The film opens on Renai (Rose Byrne), an aspiring musician and young mother of three settling into a new house in a tony suburb. Her husband Josh (Patrick Wilson) is a schoolteacher, and they lead a hectic but happy family life—though not for long, of course. Soon Renai is plagued by mysterious voices during her long days home alone with the baby, and objects start to fall off shelves of their own accord. Then, after a tumble off a ladder in the shadowy attic, Renai and Josh’s oldest son, Dalton, fails to wake up the next morning. He has fallen into a strange, undiagnosable coma.

As the couple searches for answers Renai’s encounters become more and more terrifying, until she finally convinces Josh that they have to leave the house. But unlike “The Amityville Horror” or “Poltergeist,” the problem in “Insidious” isn’t in the house, but in the child. Having exhausted medicine and religion as possible solutions, Renai turns to (you guessed it) an old woman who acts as a medium between this world and the next—I mean, the Further. Josh turns out to be the only one who can save his son, who has wandered into some sort of existential Purgatory and is being pursued by evil spirits. The ending is too entertaining to spoil, but suffice it to say that things are left tantalizingly unresolved.

Wan’s touch is deft, neither abrupt nor predictable; he incorporates the inherent campiness of the genre seamlessly into this effectively spooky film, knowing just when to ramp up and when to relieve tension. Byrne and Wilson are believable in their roles (though Byrne looks far too well-kempt for a mother of three) and Lin Shaye, as the medium, and Barbara Hershey as Josh’s mother bring a seriousness to their roles that keeps the narrative from tipping into the absurd.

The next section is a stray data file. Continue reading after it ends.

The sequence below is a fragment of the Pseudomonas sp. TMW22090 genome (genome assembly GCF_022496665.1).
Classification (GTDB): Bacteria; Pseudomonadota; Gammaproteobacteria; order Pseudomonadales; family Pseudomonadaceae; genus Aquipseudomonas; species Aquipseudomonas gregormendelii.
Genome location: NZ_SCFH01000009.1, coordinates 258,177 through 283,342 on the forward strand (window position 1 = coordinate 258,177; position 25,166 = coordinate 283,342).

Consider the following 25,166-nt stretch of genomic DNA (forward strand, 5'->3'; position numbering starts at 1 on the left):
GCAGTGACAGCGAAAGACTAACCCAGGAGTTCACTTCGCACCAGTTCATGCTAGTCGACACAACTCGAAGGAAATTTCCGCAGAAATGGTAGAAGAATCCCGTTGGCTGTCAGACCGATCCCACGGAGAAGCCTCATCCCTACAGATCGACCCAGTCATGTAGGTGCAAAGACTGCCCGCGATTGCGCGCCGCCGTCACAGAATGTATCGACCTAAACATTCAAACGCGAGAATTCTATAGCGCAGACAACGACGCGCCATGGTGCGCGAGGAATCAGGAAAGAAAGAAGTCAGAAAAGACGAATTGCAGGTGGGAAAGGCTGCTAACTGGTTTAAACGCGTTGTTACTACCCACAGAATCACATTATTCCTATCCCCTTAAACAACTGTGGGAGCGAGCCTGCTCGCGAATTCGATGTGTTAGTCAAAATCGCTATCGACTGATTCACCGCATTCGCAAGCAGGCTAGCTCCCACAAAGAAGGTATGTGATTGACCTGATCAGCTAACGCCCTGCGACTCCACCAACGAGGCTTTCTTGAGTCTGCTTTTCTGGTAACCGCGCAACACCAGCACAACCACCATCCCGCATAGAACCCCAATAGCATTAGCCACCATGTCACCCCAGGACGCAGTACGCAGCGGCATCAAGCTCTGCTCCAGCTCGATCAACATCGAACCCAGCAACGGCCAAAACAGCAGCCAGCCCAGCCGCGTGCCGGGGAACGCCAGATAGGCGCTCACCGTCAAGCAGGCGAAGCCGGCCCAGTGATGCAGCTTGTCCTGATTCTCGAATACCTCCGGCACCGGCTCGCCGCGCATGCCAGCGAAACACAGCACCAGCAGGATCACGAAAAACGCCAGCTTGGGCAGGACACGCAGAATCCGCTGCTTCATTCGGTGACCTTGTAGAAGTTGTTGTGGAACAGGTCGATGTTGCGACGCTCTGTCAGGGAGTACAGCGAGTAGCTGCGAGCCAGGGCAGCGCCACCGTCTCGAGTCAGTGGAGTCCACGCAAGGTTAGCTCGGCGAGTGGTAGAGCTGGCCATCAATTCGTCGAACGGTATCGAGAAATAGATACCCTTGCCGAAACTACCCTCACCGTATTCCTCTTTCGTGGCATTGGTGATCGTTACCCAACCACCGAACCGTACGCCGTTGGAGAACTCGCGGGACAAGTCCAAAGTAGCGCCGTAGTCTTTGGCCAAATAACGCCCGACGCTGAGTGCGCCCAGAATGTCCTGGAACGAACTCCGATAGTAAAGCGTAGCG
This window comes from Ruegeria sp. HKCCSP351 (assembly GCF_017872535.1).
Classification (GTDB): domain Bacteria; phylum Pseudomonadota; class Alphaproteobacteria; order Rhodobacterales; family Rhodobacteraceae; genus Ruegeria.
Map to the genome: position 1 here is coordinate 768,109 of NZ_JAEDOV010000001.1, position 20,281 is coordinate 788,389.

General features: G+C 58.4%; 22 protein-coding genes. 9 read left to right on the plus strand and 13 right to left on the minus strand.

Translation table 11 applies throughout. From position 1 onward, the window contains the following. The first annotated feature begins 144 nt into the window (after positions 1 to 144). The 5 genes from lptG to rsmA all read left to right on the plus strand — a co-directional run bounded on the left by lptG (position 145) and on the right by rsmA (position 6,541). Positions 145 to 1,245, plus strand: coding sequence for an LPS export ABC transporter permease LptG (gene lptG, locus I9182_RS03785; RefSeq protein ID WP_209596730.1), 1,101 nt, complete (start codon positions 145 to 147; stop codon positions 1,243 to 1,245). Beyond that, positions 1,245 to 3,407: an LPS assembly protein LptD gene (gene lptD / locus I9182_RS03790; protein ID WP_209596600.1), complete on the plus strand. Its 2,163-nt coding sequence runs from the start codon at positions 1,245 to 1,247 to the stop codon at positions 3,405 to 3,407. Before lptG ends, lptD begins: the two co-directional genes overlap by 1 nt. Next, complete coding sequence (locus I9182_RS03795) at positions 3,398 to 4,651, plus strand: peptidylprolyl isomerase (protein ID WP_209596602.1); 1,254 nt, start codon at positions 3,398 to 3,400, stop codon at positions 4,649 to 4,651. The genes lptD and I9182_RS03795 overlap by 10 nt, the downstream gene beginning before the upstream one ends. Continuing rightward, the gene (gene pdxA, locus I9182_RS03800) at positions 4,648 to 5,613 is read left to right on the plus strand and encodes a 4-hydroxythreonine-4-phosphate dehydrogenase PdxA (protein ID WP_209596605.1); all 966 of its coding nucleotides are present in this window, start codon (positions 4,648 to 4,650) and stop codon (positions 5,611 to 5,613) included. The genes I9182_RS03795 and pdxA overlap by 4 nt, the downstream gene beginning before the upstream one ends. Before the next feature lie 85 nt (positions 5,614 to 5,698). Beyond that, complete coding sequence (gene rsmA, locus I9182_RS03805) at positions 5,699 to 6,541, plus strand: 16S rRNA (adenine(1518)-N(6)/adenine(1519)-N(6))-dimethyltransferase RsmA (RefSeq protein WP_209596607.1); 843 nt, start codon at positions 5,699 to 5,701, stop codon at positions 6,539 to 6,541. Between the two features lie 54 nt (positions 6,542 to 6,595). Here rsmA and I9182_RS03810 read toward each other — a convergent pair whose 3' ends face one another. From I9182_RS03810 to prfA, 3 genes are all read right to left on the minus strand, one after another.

For someone who dreamed up the torture-porn orgy that the “Saw” franchise has become, Wan’s visual effects in this film are surprisingly innovative, even restrained at times. At one point, autonomous flashbulbs signal the presence of unseen malevolent spirits, recalling the barrels that indicated the approaching shark in “Jaws.” The evil spirits themselves are, as usual, less scary when we finally see them than when they remain an intimation hovering just out of frame, but they’re perfectly serviceable. It’s a credit to Wan that the appearances of the ghouls themselves don’t make or break the rest of the film.

Recalling “The Shining,” “Insidious” also relies heavily on its soundscape to create an atmosphere of menace, something that Joseph Bishara’s score accomplishes with aplomb. His heavy use of strings recalls not just Kubrick’s favored composers (Georgi Ligeti above all) but even Bernard Hermann. It’s impossible not to think of “Psycho” when those violins are being sawed at.

Overall, Wan is to be commended for his effort to update the haunted house genre and for stepping outside the glut of degradation films (some admittedly of his own making) that enjoy inexplicable popularity these days. Far from feeling dated or overly nostalgic, “Insidious” is pleasantly reminiscent of many of the best horror films of the past 40 years, but remains firmly anchored in the 21st century. It’s a welcome addition to the canon and, hopefully, the first in a long line of non-“Saw” films for Wan and company.

 

“Insidious” is available on DVD from Netflix.